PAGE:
Yesterday, this paper ran a cover story on the huge confusion caused by the Right To Education (RTE) Act, which is causing schools to make parents sign forms during KG admissions stating that their children may not get admission to Std I of the same school, as 25 per cent is supposed to be reserved for economically weaker sections (EWS).
This means that 25 per cent of students studying in senior KG may have to make way for EWS students. In some schools, this happens in Std V, where a percentage of Std IV students may not get admission to Std V. While education for all is a laudable aim, it cannot be done at the expense of middle class parents already under tremendous strain over school admissions.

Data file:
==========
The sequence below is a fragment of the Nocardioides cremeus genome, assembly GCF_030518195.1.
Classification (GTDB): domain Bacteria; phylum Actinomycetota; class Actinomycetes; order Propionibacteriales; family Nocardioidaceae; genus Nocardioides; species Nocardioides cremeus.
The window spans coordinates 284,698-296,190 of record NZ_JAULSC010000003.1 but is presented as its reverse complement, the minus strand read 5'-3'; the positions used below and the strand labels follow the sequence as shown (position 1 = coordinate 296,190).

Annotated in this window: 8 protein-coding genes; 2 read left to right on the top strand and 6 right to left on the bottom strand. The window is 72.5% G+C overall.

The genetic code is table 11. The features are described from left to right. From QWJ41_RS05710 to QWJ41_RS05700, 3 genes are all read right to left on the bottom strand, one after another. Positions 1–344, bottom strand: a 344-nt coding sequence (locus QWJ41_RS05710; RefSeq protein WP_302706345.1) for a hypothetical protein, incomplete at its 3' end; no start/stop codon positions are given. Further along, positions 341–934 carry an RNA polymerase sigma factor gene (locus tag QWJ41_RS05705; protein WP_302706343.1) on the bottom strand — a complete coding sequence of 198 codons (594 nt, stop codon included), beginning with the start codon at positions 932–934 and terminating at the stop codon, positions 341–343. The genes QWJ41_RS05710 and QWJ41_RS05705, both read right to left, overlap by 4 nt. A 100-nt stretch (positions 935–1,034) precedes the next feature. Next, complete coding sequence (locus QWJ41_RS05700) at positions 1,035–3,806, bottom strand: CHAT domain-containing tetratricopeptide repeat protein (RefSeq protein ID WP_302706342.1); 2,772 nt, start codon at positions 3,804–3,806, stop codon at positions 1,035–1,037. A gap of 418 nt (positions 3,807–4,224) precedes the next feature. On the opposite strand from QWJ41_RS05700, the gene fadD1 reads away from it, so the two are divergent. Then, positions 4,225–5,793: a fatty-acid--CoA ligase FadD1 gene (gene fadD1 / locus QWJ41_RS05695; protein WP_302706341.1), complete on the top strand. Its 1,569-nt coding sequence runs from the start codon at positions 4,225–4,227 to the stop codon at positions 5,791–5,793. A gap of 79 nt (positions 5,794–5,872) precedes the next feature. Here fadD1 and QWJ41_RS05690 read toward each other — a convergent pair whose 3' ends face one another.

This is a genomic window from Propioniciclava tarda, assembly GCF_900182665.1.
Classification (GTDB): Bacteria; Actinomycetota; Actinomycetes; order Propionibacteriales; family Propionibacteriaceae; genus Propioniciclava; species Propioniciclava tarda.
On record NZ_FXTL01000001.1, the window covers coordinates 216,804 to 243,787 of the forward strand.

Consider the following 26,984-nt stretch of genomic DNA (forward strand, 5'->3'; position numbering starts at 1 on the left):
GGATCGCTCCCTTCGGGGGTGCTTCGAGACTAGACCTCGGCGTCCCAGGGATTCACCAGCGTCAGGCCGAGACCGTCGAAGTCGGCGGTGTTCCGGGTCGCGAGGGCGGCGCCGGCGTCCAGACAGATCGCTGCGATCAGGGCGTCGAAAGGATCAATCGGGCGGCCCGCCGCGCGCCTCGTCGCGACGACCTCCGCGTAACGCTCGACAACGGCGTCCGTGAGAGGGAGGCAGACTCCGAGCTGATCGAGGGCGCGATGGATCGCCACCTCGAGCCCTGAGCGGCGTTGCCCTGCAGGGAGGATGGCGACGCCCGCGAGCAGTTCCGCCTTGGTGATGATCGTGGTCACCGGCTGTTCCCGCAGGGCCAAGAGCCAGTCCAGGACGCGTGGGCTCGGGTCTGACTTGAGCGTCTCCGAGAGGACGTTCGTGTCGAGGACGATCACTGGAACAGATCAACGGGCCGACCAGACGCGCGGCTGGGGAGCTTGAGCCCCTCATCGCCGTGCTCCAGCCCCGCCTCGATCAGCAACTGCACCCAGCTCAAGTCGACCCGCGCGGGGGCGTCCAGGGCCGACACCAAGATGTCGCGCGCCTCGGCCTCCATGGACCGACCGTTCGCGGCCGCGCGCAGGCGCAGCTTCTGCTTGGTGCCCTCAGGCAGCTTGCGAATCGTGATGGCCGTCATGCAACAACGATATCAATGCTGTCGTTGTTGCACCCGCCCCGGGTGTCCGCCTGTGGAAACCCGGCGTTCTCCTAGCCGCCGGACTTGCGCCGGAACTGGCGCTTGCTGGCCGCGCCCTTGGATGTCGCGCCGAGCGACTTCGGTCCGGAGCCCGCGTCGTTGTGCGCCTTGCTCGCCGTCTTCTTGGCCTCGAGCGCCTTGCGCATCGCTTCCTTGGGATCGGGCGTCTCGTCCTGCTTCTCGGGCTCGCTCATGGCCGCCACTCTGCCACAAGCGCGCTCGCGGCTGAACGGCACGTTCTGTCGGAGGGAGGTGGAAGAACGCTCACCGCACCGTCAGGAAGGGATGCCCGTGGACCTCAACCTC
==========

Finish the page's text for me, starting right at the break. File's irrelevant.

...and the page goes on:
One can only feel for parents who have been forced to accept a system that puts so much pressure on them. Right from the trauma of getting admission — which is such a task given that demand outstrips supply — to galloping school fees, it is uphill all the way.
Counselors and psychologists will attest to the tremendous stress on young parents as admission time nears. It is adversely affecting their health as they agonise over whether their children will get admission to schools or not. Admission interviews are another cause for worry.
These existing fears are now compounded by this new problem as parents have to wait in fear and suspense, wondering if their children will get to Std I with ease.
School authorities and the government education department need to think about the ramifications of this rule on parents, who are already keeling over in anxiety and fear about their children’s future.